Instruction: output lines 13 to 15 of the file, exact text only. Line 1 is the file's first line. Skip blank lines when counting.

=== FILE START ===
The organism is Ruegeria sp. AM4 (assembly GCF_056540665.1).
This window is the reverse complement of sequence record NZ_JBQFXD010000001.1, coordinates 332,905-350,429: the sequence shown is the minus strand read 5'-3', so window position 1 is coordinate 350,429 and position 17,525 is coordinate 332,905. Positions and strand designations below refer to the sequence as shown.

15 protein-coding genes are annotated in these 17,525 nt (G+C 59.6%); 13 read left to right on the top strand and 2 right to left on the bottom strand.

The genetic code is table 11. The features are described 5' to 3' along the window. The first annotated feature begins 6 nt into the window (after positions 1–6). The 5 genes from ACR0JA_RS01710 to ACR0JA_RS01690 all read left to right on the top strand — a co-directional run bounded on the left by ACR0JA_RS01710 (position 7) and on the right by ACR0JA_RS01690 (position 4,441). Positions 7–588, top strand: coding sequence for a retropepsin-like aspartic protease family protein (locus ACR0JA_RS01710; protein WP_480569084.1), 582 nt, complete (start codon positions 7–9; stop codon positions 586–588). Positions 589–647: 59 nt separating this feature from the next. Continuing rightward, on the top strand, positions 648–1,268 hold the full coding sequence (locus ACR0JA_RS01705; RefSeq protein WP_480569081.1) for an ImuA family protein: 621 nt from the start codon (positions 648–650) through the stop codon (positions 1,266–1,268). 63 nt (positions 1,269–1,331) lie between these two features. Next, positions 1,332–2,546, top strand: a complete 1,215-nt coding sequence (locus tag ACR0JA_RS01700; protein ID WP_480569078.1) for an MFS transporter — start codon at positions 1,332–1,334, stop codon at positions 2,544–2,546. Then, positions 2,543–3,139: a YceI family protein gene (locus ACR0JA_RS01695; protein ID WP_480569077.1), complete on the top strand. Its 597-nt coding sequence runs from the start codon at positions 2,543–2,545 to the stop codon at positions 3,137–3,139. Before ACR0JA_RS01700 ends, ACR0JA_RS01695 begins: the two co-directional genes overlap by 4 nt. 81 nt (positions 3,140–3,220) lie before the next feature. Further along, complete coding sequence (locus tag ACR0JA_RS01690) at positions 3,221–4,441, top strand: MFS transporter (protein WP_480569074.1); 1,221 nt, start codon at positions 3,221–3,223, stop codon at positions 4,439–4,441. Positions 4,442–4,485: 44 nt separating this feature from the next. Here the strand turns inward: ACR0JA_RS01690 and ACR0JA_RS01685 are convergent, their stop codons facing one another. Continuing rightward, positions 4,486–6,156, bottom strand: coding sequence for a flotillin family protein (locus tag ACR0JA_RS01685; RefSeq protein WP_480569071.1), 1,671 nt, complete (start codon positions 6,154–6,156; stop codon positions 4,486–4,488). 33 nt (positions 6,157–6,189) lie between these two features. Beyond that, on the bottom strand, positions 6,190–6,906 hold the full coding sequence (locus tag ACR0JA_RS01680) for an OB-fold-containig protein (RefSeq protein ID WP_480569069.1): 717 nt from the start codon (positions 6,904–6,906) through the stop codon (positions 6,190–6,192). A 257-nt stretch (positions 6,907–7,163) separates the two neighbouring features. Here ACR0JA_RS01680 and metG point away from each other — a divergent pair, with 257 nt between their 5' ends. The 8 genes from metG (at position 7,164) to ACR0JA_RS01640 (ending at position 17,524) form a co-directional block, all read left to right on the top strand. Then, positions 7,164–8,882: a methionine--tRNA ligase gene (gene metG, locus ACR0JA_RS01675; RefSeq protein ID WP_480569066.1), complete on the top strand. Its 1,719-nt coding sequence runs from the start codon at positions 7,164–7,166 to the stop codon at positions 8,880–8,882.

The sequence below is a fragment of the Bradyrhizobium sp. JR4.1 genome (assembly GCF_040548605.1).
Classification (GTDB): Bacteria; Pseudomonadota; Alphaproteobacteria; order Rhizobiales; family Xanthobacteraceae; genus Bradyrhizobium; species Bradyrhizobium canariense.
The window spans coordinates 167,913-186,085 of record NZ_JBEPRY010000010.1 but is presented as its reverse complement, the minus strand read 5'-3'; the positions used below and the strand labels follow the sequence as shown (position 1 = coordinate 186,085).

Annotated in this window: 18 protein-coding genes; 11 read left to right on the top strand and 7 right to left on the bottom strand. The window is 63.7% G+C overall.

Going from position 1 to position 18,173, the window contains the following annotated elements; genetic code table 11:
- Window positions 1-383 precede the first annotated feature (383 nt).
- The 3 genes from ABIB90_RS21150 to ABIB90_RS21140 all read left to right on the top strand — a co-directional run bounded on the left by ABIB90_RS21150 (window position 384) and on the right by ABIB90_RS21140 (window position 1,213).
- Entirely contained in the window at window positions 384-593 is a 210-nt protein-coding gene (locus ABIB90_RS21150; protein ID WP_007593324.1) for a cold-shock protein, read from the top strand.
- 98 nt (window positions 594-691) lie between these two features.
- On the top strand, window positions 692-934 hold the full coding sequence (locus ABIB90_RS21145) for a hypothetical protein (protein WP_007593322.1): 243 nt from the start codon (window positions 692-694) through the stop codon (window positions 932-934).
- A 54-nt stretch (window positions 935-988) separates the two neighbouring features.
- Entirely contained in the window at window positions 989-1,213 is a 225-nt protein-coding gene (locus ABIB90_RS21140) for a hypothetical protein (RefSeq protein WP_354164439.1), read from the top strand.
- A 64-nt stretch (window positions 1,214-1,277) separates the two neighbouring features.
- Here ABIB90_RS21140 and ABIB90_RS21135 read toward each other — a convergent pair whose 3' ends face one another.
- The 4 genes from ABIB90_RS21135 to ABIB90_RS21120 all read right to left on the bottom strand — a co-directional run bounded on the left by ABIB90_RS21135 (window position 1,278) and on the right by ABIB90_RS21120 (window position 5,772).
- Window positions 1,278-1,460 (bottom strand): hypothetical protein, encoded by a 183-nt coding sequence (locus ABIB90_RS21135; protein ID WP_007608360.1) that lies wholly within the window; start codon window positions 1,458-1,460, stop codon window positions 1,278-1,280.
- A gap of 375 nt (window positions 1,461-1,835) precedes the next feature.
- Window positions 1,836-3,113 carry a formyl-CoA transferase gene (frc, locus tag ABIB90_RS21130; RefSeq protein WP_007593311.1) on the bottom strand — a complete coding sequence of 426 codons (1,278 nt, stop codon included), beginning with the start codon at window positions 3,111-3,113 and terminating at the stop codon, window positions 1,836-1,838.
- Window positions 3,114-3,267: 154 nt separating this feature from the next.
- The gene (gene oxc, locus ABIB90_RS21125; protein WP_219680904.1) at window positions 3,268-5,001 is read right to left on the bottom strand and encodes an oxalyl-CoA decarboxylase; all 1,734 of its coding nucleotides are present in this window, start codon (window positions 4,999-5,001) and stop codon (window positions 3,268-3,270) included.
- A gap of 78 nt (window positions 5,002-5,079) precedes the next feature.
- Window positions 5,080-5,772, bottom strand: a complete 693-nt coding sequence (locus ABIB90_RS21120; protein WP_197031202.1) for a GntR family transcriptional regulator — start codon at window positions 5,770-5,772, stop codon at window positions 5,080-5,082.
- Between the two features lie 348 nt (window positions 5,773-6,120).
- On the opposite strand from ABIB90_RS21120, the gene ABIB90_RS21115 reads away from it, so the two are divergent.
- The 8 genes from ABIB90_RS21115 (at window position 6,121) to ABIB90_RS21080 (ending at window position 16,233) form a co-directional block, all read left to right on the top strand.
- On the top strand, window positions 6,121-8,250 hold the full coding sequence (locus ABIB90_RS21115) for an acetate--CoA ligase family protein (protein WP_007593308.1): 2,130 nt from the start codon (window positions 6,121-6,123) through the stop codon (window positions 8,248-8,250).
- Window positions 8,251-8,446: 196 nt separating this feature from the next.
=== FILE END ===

- 98 nt (window positions 594-691) lie between these two features.
- On the top strand, window positions 692-934 hold the full coding sequence (locus ABIB90_RS21145) for a hypothetical protein (protein WP_007593322.1): 243 nt from the start codon (window positions 692-694) through the stop codon (window positions 932-934).
- A 54-nt stretch (window positions 935-988) separates the two neighbouring features.